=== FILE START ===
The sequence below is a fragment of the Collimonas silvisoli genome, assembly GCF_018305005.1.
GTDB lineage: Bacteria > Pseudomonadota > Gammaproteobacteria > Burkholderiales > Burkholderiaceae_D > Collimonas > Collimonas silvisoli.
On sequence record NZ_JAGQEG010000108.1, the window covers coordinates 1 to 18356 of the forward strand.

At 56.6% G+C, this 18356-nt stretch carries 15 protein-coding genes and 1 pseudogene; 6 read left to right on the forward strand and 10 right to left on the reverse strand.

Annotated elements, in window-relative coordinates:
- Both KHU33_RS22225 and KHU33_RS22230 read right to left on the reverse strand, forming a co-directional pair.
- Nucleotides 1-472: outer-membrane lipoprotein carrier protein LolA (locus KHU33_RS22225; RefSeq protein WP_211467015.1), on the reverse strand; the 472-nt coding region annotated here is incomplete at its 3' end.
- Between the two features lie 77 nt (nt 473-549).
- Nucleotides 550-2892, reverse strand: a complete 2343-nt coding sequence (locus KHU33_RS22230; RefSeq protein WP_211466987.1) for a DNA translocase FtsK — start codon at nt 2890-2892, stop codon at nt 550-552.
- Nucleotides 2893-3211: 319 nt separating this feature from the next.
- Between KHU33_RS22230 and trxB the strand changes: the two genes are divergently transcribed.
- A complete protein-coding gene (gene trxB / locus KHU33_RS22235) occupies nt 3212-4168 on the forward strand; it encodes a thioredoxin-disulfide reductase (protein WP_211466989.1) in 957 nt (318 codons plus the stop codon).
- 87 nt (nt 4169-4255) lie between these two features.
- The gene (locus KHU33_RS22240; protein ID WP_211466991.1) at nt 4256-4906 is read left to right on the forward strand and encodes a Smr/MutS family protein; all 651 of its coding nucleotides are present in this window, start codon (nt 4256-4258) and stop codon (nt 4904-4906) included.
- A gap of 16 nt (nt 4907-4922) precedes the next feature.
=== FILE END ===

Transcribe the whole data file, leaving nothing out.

The sequence below is a fragment of the Collimonas silvisoli genome, assembly GCF_018305005.1.
GTDB lineage: Bacteria > Pseudomonadota > Gammaproteobacteria > Burkholderiales > Burkholderiaceae_D > Collimonas > Collimonas silvisoli.
On sequence record NZ_JAGQEG010000108.1, the window covers coordinates 1 to 18356 of the forward strand.

At 56.6% G+C, this 18356-nt stretch carries 15 protein-coding genes and 1 pseudogene; 6 read left to right on the forward strand and 10 right to left on the reverse strand.

Annotated elements, in window-relative coordinates:
- Both KHU33_RS22225 and KHU33_RS22230 read right to left on the reverse strand, forming a co-directional pair.
- Nucleotides 1-472: outer-membrane lipoprotein carrier protein LolA (locus KHU33_RS22225; RefSeq protein WP_211467015.1), on the reverse strand; the 472-nt coding region annotated here is incomplete at its 3' end.
- Between the two features lie 77 nt (nt 473-549).
- Nucleotides 550-2892, reverse strand: a complete 2343-nt coding sequence (locus KHU33_RS22230; RefSeq protein WP_211466987.1) for a DNA translocase FtsK — start codon at nt 2890-2892, stop codon at nt 550-552.
- Nucleotides 2893-3211: 319 nt separating this feature from the next.
- Between KHU33_RS22230 and trxB the strand changes: the two genes are divergently transcribed.
- A complete protein-coding gene (gene trxB / locus KHU33_RS22235) occupies nt 3212-4168 on the forward strand; it encodes a thioredoxin-disulfide reductase (protein WP_211466989.1) in 957 nt (318 codons plus the stop codon).
- 87 nt (nt 4169-4255) lie between these two features.
- The gene (locus KHU33_RS22240; protein ID WP_211466991.1) at nt 4256-4906 is read left to right on the forward strand and encodes a Smr/MutS family protein; all 651 of its coding nucleotides are present in this window, start codon (nt 4256-4258) and stop codon (nt 4904-4906) included.
- A gap of 16 nt (nt 4907-4922) precedes the next feature.